Sampdoria didn’t risk losing their shape by committing significant numbers to press or even attack the opposition. Aware of the speed and talent that Juventus boast, Sampdoria did as much as they could whilst maintaining the core principle of their structure.
The only time Sampdoria actively pressed the ball was when one of the Juventus full-backs received the ball in deeper areas. The home side would respond by pressing the full-back with either their left or right-sided midfielder and showing the full-back to play back inside to their centre-back. This was done to discourage Juventus from progressing the ball vertically down the flanks and challenging their full-backs which could compel other Sampdoria players to focus on the ball and lose track of their shape or the men they were responsible for marking.
Sampdoria’s defence in this game was disciplined and both Ranieri and the players should be commended for that fact. It didn’t work out so well for them, however, when they were able to win the ball.
The folly of not attacking your opposition
What was less encouraging about Sampdoria’s performance was the fact that they rarely committed strong numbers to their attacks. Because Sampdoria were so determined not to lose this game, they didn’t do enough to win it.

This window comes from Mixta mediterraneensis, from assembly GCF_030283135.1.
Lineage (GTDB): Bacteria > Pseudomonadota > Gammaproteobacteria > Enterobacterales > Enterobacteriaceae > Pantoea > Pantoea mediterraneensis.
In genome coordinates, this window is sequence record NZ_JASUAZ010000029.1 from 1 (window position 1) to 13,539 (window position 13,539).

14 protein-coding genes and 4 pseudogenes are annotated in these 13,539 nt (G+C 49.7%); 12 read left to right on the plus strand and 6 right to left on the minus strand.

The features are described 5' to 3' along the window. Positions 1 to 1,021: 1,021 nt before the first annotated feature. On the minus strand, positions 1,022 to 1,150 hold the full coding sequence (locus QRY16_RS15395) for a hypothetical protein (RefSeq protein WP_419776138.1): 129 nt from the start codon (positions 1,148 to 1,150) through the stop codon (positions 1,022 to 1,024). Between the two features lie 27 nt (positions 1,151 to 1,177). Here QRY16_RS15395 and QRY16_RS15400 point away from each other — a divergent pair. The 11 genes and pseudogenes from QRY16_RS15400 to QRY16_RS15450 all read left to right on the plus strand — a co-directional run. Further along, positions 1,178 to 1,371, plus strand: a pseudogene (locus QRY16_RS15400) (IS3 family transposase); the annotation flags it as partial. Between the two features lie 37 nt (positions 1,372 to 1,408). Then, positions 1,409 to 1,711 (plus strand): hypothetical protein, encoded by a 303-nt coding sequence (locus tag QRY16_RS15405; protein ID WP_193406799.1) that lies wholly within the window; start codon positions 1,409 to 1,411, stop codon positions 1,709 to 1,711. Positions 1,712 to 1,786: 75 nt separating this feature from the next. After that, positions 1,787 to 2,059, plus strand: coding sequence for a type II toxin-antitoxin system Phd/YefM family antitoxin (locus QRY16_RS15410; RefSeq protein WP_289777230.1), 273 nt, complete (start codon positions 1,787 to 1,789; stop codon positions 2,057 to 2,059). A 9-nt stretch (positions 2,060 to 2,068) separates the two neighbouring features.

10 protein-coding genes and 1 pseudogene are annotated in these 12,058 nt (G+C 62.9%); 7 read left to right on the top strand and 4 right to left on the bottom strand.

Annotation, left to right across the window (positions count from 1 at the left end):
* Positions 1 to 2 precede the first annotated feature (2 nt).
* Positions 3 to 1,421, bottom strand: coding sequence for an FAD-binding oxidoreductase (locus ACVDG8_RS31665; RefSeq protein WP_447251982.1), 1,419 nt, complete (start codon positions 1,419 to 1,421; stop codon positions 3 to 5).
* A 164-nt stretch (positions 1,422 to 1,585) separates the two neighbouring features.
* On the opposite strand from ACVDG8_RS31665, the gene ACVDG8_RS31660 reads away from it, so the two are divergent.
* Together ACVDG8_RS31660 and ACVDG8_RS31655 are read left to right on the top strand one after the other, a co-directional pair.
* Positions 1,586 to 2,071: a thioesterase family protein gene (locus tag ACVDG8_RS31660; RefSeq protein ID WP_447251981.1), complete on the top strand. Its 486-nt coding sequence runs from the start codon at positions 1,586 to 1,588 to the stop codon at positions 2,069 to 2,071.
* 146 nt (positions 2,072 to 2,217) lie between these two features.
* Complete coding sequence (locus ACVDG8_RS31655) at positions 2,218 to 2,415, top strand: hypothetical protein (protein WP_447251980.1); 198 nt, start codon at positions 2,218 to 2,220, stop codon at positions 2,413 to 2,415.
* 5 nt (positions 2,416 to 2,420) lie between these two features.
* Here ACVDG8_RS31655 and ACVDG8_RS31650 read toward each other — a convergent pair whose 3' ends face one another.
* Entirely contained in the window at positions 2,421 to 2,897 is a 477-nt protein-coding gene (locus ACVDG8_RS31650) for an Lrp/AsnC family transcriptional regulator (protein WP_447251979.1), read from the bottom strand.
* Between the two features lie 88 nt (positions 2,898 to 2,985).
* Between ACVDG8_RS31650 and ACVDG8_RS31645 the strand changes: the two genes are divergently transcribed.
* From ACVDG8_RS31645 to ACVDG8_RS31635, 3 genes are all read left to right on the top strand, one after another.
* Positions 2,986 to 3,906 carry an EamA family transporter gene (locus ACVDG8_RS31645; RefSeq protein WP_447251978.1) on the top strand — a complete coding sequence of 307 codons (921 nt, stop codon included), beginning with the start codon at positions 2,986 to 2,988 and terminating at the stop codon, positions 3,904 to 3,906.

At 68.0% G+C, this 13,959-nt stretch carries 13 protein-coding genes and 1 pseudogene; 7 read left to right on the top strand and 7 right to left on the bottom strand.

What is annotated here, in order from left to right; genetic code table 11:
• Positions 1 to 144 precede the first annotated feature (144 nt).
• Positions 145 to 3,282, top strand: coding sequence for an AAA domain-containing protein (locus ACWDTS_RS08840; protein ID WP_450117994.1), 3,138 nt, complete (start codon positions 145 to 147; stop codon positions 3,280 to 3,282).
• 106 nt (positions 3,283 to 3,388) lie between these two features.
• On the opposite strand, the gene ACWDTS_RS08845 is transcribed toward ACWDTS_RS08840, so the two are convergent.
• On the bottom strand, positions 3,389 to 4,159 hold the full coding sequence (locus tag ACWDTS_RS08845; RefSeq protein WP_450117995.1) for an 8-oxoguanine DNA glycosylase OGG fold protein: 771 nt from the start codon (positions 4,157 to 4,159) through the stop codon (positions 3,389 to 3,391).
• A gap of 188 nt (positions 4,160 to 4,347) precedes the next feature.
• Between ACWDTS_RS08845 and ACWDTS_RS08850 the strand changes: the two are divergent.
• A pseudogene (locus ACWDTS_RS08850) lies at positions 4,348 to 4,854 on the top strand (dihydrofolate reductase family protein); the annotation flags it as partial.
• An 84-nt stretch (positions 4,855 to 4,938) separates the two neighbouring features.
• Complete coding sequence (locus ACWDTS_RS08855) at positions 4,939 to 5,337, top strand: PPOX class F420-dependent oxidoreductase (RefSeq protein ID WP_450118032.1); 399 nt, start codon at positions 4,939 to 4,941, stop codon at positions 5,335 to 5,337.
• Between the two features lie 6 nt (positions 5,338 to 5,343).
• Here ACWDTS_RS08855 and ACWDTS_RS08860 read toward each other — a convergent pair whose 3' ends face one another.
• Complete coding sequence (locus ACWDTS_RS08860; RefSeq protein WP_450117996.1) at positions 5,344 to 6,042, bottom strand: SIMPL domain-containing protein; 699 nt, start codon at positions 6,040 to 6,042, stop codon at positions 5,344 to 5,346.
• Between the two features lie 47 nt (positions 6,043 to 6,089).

Sampdoria’s attacks often broke down due to the lack of options their forward players had on the ball. This often meant crosses almost never had a target and their attackers had to resort to taking more long shots than would be recommended as there was little alternative to help continue the attack.
Sampdoria’s main threat thus came from their set-pieces and what they could muster from the second balls created from their corners. Their only goal of the game came as a result of being in a position to press the ball with numbers during the second phase of a corner as Juventus failed to clear the ball away.
This was an opportunity for Sampdoria to impose themselves on a rotated Juventus backline but their lineup and strategy was far too conservative. Playing against some of the best players in the league and the world, it’s not enough to sit back and allow a side like Juventus to have over 70% possession because their player can create a moment of magic at any moment of the game. Both of Juventus’ goals in this game were evidence for this. Ranieri’s approach was far too timid and that was reflected in his substitutions, with Gabbiaddini having to wait until late on in the second half before seeing the pitch and Quagliarella remaining on the bench for the entirety of the game.